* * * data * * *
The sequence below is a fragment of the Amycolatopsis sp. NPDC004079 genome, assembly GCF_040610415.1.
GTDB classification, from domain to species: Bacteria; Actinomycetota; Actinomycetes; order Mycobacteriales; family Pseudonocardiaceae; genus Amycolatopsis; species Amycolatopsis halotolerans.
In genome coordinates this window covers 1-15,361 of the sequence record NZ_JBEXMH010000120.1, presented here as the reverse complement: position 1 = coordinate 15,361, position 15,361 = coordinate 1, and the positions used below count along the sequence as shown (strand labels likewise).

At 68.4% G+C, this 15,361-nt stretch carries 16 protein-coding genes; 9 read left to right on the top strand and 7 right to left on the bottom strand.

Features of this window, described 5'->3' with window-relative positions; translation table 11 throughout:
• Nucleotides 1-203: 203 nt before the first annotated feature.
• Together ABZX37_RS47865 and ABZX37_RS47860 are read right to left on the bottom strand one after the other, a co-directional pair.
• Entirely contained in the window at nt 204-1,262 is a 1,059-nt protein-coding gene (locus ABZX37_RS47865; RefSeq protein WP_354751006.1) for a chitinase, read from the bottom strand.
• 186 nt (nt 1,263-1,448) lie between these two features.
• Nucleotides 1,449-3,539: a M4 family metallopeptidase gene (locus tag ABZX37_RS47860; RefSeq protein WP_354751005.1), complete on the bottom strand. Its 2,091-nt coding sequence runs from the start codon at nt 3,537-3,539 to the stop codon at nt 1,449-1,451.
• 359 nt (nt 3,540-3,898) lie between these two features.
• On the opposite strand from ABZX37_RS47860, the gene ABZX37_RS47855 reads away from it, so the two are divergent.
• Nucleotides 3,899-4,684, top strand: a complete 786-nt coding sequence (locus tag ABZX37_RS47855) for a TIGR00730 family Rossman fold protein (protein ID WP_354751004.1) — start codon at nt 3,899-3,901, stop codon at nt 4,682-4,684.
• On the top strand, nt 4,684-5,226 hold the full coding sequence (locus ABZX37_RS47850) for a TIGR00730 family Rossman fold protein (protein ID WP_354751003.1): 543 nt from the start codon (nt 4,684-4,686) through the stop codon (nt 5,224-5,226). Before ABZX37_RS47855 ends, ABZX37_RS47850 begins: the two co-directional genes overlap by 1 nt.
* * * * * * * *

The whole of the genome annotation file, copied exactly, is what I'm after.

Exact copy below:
The sequence below is a fragment of the Amycolatopsis sp. NPDC004079 genome, assembly GCF_040610415.1.
GTDB classification, from domain to species: Bacteria; Actinomycetota; Actinomycetes; order Mycobacteriales; family Pseudonocardiaceae; genus Amycolatopsis; species Amycolatopsis halotolerans.
In genome coordinates this window covers 1-15,361 of the sequence record NZ_JBEXMH010000120.1, presented here as the reverse complement: position 1 = coordinate 15,361, position 15,361 = coordinate 1, and the positions used below count along the sequence as shown (strand labels likewise).

At 68.4% G+C, this 15,361-nt stretch carries 16 protein-coding genes; 9 read left to right on the top strand and 7 right to left on the bottom strand.

Features of this window, described 5'->3' with window-relative positions; translation table 11 throughout:
• Nucleotides 1-203: 203 nt before the first annotated feature.
• Together ABZX37_RS47865 and ABZX37_RS47860 are read right to left on the bottom strand one after the other, a co-directional pair.
• Entirely contained in the window at nt 204-1,262 is a 1,059-nt protein-coding gene (locus ABZX37_RS47865; RefSeq protein WP_354751006.1) for a chitinase, read from the bottom strand.
• 186 nt (nt 1,263-1,448) lie between these two features.
• Nucleotides 1,449-3,539: a M4 family metallopeptidase gene (locus tag ABZX37_RS47860; RefSeq protein WP_354751005.1), complete on the bottom strand. Its 2,091-nt coding sequence runs from the start codon at nt 3,537-3,539 to the stop codon at nt 1,449-1,451.
• 359 nt (nt 3,540-3,898) lie between these two features.
• On the opposite strand from ABZX37_RS47860, the gene ABZX37_RS47855 reads away from it, so the two are divergent.
• Nucleotides 3,899-4,684, top strand: a complete 786-nt coding sequence (locus tag ABZX37_RS47855) for a TIGR00730 family Rossman fold protein (protein ID WP_354751004.1) — start codon at nt 3,899-3,901, stop codon at nt 4,682-4,684.
• On the top strand, nt 4,684-5,226 hold the full coding sequence (locus ABZX37_RS47850) for a TIGR00730 family Rossman fold protein (protein ID WP_354751003.1): 543 nt from the start codon (nt 4,684-4,686) through the stop codon (nt 5,224-5,226). Before ABZX37_RS47855 ends, ABZX37_RS47850 begins: the two co-directional genes overlap by 1 nt.